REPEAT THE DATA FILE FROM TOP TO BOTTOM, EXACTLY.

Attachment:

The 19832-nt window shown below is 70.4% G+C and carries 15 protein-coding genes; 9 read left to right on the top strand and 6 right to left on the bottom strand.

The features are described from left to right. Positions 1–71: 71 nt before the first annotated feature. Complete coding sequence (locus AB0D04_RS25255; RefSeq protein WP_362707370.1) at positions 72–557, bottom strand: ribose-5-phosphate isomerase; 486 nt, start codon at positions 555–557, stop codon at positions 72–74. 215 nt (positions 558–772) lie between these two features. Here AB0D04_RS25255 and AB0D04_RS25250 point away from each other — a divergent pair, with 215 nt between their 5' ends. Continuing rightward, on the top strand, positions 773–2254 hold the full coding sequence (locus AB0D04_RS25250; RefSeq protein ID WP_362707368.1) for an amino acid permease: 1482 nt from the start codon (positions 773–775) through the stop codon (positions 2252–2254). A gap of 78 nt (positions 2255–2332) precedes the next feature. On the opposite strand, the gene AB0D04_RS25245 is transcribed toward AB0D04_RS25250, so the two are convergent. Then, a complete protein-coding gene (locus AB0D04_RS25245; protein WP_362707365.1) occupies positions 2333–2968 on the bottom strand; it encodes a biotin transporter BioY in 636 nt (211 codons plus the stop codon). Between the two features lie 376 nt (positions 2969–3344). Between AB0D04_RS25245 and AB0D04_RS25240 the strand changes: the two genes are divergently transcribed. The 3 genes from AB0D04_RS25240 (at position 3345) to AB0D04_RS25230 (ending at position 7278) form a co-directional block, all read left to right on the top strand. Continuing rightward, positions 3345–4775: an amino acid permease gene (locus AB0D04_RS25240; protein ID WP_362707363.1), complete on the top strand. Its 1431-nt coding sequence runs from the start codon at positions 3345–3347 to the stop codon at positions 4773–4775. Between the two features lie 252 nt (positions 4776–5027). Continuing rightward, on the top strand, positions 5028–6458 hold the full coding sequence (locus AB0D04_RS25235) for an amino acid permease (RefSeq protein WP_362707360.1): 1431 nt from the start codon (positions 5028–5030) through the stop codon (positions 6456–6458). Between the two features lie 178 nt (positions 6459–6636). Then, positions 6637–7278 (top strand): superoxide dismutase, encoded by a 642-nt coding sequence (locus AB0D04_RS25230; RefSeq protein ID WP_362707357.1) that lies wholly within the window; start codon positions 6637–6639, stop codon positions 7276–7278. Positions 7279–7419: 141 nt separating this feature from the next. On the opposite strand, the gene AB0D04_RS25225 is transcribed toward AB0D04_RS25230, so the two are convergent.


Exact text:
The 19832-nt window shown below is 70.4% G+C and carries 15 protein-coding genes; 9 read left to right on the top strand and 6 right to left on the bottom strand.

The features are described from left to right. Positions 1–71: 71 nt before the first annotated feature. Complete coding sequence (locus AB0D04_RS25255; RefSeq protein WP_362707370.1) at positions 72–557, bottom strand: ribose-5-phosphate isomerase; 486 nt, start codon at positions 555–557, stop codon at positions 72–74. 215 nt (positions 558–772) lie between these two features. Here AB0D04_RS25255 and AB0D04_RS25250 point away from each other — a divergent pair, with 215 nt between their 5' ends. Continuing rightward, on the top strand, positions 773–2254 hold the full coding sequence (locus AB0D04_RS25250; RefSeq protein ID WP_362707368.1) for an amino acid permease: 1482 nt from the start codon (positions 773–775) through the stop codon (positions 2252–2254). A gap of 78 nt (positions 2255–2332) precedes the next feature. On the opposite strand, the gene AB0D04_RS25245 is transcribed toward AB0D04_RS25250, so the two are convergent. Then, a complete protein-coding gene (locus AB0D04_RS25245; protein WP_362707365.1) occupies positions 2333–2968 on the bottom strand; it encodes a biotin transporter BioY in 636 nt (211 codons plus the stop codon). Between the two features lie 376 nt (positions 2969–3344). Between AB0D04_RS25245 and AB0D04_RS25240 the strand changes: the two genes are divergently transcribed. The 3 genes from AB0D04_RS25240 (at position 3345) to AB0D04_RS25230 (ending at position 7278) form a co-directional block, all read left to right on the top strand. Continuing rightward, positions 3345–4775: an amino acid permease gene (locus AB0D04_RS25240; protein ID WP_362707363.1), complete on the top strand. Its 1431-nt coding sequence runs from the start codon at positions 3345–3347 to the stop codon at positions 4773–4775. Between the two features lie 252 nt (positions 4776–5027). Continuing rightward, on the top strand, positions 5028–6458 hold the full coding sequence (locus AB0D04_RS25235) for an amino acid permease (RefSeq protein WP_362707360.1): 1431 nt from the start codon (positions 5028–5030) through the stop codon (positions 6456–6458). Between the two features lie 178 nt (positions 6459–6636). Then, positions 6637–7278 (top strand): superoxide dismutase, encoded by a 642-nt coding sequence (locus AB0D04_RS25230; RefSeq protein ID WP_362707357.1) that lies wholly within the window; start codon positions 6637–6639, stop codon positions 7276–7278. Positions 7279–7419: 141 nt separating this feature from the next. On the opposite strand, the gene AB0D04_RS25225 is transcribed toward AB0D04_RS25230, so the two are convergent.